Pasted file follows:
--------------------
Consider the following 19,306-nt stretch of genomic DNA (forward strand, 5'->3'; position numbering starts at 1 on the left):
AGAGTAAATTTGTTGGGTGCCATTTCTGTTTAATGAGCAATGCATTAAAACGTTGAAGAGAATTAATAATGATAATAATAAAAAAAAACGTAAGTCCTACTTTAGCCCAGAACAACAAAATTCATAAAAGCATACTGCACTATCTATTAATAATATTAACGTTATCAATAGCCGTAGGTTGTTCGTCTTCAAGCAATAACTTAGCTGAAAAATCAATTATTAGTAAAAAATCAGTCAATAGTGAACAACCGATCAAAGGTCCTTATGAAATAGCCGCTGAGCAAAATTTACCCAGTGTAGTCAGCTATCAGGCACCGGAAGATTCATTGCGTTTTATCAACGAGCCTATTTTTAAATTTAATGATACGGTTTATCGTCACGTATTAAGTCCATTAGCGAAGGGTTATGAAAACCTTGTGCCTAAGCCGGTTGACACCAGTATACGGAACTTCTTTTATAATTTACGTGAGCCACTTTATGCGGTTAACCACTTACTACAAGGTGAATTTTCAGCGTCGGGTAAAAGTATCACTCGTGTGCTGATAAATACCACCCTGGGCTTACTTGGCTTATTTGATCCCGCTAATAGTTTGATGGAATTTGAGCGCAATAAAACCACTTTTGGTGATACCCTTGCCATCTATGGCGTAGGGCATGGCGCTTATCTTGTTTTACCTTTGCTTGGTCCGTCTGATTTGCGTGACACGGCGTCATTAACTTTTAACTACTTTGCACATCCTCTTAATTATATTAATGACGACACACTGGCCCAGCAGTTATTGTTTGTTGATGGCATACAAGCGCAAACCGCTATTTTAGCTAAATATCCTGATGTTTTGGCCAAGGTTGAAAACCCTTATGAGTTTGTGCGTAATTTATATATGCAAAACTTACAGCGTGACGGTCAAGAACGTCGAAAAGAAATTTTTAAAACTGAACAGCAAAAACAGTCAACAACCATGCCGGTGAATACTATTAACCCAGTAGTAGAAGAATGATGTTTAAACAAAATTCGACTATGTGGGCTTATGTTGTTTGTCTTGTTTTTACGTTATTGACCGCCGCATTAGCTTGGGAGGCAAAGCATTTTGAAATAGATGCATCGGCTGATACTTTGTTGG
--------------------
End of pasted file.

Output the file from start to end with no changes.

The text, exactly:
Consider the following 19,306-nt stretch of genomic DNA (forward strand, 5'->3'; position numbering starts at 1 on the left):
AGAGTAAATTTGTTGGGTGCCATTTCTGTTTAATGAGCAATGCATTAAAACGTTGAAGAGAATTAATAATGATAATAATAAAAAAAAACGTAAGTCCTACTTTAGCCCAGAACAACAAAATTCATAAAAGCATACTGCACTATCTATTAATAATATTAACGTTATCAATAGCCGTAGGTTGTTCGTCTTCAAGCAATAACTTAGCTGAAAAATCAATTATTAGTAAAAAATCAGTCAATAGTGAACAACCGATCAAAGGTCCTTATGAAATAGCCGCTGAGCAAAATTTACCCAGTGTAGTCAGCTATCAGGCACCGGAAGATTCATTGCGTTTTATCAACGAGCCTATTTTTAAATTTAATGATACGGTTTATCGTCACGTATTAAGTCCATTAGCGAAGGGTTATGAAAACCTTGTGCCTAAGCCGGTTGACACCAGTATACGGAACTTCTTTTATAATTTACGTGAGCCACTTTATGCGGTTAACCACTTACTACAAGGTGAATTTTCAGCGTCGGGTAAAAGTATCACTCGTGTGCTGATAAATACCACCCTGGGCTTACTTGGCTTATTTGATCCCGCTAATAGTTTGATGGAATTTGAGCGCAATAAAACCACTTTTGGTGATACCCTTGCCATCTATGGCGTAGGGCATGGCGCTTATCTTGTTTTACCTTTGCTTGGTCCGTCTGATTTGCGTGACACGGCGTCATTAACTTTTAACTACTTTGCACATCCTCTTAATTATATTAATGACGACACACTGGCCCAGCAGTTATTGTTTGTTGATGGCATACAAGCGCAAACCGCTATTTTAGCTAAATATCCTGATGTTTTGGCCAAGGTTGAAAACCCTTATGAGTTTGTGCGTAATTTATATATGCAAAACTTACAGCGTGACGGTCAAGAACGTCGAAAAGAAATTTTTAAAACTGAACAGCAAAAACAGTCAACAACCATGCCGGTGAATACTATTAACCCAGTAGTAGAAGAATGATGTTTAAACAAAATTCGACTATGTGGGCTTATGTTGTTTGTCTTGTTTTTACGTTATTGACCGCCGCATTAGCTTGGGAGGCAAAGCATTTTGAAATAGATGCATCGGCTGATACTTTGTTGG